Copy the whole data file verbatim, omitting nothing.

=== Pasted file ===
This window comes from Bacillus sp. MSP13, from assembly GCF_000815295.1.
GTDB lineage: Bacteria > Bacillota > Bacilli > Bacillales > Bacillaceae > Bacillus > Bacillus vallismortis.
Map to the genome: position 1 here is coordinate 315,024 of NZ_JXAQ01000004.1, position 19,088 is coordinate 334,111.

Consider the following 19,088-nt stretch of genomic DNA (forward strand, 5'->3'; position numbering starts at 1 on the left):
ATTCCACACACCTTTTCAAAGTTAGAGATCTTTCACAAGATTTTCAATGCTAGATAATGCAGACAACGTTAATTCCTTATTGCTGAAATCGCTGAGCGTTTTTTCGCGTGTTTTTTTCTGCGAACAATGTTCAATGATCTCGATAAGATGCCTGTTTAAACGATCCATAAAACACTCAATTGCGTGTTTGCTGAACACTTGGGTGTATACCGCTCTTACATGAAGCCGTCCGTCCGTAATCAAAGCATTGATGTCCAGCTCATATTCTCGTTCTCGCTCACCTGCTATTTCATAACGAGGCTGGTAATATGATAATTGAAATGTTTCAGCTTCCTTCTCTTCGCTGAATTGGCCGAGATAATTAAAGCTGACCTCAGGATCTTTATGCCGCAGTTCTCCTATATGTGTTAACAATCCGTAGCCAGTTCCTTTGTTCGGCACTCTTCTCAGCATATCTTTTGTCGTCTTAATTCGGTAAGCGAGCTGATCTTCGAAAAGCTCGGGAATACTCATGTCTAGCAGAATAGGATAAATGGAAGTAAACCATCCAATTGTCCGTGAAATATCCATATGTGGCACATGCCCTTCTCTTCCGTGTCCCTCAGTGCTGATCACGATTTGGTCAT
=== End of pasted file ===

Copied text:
This window comes from Bacillus sp. MSP13, from assembly GCF_000815295.1.
GTDB lineage: Bacteria > Bacillota > Bacilli > Bacillales > Bacillaceae > Bacillus > Bacillus vallismortis.
Map to the genome: position 1 here is coordinate 315,024 of NZ_JXAQ01000004.1, position 19,088 is coordinate 334,111.

Consider the following 19,088-nt stretch of genomic DNA (forward strand, 5'->3'; position numbering starts at 1 on the left):
ATTCCACACACCTTTTCAAAGTTAGAGATCTTTCACAAGATTTTCAATGCTAGATAATGCAGACAACGTTAATTCCTTATTGCTGAAATCGCTGAGCGTTTTTTCGCGTGTTTTTTTCTGCGAACAATGTTCAATGATCTCGATAAGATGCCTGTTTAAACGATCCATAAAACACTCAATTGCGTGTTTGCTGAACACTTGGGTGTATACCGCTCTTACATGAAGCCGTCCGTCCGTAATCAAAGCATTGATGTCCAGCTCATATTCTCGTTCTCGCTCACCTGCTATTTCATAACGAGGCTGGTAATATGATAATTGAAATGTTTCAGCTTCCTTCTCTTCGCTGAATTGGCCGAGATAATTAAAGCTGACCTCAGGATCTTTATGCCGCAGTTCTCCTATATGTGTTAACAATCCGTAGCCAGTTCCTTTGTTCGGCACTCTTCTCAGCATATCTTTTGTCGTCTTAATTCGGTAAGCGAGCTGATCTTCGAAAAGCTCGGGAATACTCATGTCTAGCAGAATAGGATAAATGGAAGTAAACCATCCAATTGTCCGTGAAATATCCATATGTGGCACATGCCCTTCTCTTCCGTGTCCCTCAGTGCTGATCACGATTTGGTCAT